29 Aug 18
By Broncos Media
Posted in Club News

Neil Robinson remembered by Nigel Waters

Long term supporters will remember former Honorary Secretary Neil Robinson who sadly died recently on August 19th aged 70.

He led the Club on an unpaid basis during its darkest days prior to the takeover by the Brisbane Broncos. It is no exaggeration to say that there wouldn’t have been a club to take over without him
Neil Robinson had four passions in life; his long term partner Elaine, cricket, rugby league and his beloved Workington Town FC. He funded these by a career in the Police Force – initially in his home town of Workington before a transfer to the Met where he served at Bow Street Police Station, Harrow Road and Marylebone (there is no truth in the rumour that he also had an office at Lords!). This is where we met and with the benefit of social media, I am now in possession of dozens of stories about him from former coleagues which alas are not repeatable due to the statute of limitations but I will say he was ‘old school’ with the emphasis of firm but fair.

One story that sums up the man followed an internal complaint made against him for describing someone as ‘a good egg’ – with the wording of the complaint suggesting that this was a racial slur. At the Employment Tribunal, Neil’s defence consisted of a written statement of support from Sir Viv Richards and 8 other members of the West Indies touring party. The matter was dropped!

He also ran an annual Police cricket tour to Blackpool but again, those stories are best left for another day.

I know one of his proudest moments for our club followed the late postponement of a Challenge Cup tie due to a waterlogged pitch at Barnet Copthall. This happened around 9.30am but by 2.30pm the game kicked off – at Hendon FC. The whole fixture had been switched to a new ground within a couple of hours and not one fan missed the game – especially the large away travelling support who had inspired Neil’s actions. Those of you that know anything about event planning will appreciate the size of that achievement.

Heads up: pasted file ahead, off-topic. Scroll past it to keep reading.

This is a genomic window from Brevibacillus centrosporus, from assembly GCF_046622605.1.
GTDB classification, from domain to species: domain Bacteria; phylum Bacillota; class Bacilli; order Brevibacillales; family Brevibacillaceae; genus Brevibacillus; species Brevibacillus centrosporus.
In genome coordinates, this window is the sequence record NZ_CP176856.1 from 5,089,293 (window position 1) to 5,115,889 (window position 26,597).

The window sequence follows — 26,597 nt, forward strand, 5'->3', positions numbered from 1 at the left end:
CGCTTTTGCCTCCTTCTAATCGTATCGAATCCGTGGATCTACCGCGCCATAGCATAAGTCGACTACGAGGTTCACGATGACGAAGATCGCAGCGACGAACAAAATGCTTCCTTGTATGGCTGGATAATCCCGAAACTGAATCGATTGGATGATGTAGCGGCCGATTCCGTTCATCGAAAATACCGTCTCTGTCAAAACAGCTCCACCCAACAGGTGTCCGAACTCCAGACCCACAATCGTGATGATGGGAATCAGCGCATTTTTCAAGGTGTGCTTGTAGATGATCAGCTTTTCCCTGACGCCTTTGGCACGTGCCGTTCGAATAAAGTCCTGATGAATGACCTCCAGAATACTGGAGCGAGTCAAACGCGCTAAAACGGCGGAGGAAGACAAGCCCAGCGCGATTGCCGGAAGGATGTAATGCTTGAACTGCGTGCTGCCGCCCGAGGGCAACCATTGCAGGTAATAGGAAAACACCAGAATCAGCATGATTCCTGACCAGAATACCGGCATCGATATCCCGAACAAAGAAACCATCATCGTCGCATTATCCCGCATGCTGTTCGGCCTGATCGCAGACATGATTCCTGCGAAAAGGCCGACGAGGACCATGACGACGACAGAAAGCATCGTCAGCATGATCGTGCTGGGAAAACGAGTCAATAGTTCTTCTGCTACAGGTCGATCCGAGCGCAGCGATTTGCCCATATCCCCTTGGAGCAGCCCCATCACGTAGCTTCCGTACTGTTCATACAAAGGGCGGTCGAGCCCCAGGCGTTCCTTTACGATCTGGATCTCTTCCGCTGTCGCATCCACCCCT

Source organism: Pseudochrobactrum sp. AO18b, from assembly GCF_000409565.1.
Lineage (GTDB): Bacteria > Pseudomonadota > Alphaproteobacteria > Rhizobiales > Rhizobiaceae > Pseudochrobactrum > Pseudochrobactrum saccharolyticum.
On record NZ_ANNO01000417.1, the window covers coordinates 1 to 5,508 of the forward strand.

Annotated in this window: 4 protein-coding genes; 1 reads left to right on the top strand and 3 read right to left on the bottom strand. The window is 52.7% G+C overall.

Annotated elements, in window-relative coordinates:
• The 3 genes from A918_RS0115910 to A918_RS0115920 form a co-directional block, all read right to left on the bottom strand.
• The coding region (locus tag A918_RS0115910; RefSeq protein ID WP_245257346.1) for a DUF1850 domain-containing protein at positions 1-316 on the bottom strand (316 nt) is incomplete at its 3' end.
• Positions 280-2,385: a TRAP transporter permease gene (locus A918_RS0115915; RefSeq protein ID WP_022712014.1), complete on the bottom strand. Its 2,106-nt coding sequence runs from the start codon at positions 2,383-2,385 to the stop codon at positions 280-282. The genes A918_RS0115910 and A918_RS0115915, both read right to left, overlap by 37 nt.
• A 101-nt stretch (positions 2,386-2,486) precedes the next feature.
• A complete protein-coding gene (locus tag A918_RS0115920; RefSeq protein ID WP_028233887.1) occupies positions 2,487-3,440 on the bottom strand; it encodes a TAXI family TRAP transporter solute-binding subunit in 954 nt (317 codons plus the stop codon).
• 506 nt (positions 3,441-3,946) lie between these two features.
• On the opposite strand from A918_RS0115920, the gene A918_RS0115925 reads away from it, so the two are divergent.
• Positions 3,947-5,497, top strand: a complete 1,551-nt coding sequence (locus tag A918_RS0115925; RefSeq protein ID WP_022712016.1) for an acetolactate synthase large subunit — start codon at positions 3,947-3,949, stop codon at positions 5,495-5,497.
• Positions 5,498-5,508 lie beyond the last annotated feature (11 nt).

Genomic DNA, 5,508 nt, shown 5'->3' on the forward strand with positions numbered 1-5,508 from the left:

Being a proud Northerner, he was always going to struggle to adapt (or indeed want to adapt) to the new Australian administration and sadly for all, he was slowly lost to the Club soon after it became the Broncos.

Upon his retirement from the Police, Neil moved to Blackpool and before long he was back in the fold of the ‘Greatest game’ with a role initially as a referee’s assessor for the RFL before being invited to be a ‘Match Commissioner’ which not only involved assessing the match officials but also every aspect of the game including the staging of the game, the game itself and any incidents that needed dealing with post the game. This is the highest position at any senior rugby league fixture and he officiated at hundreds of games in this capacity.
Neil had been diagnosed with diabetes late in life and found it hard to adapt to the nutrition and lifestyle associated with it which in turn affected his blood pressure. Complications set in and during a short spell in intensive care, he suffered from multiple organ failure and a cancerous growth was detected that rapidly spread.
Neil leaves long term partner Elaine and a daughter.

He was my friend and a bloody good bloke

By Nigel Waters, former Commercial Manager at the club.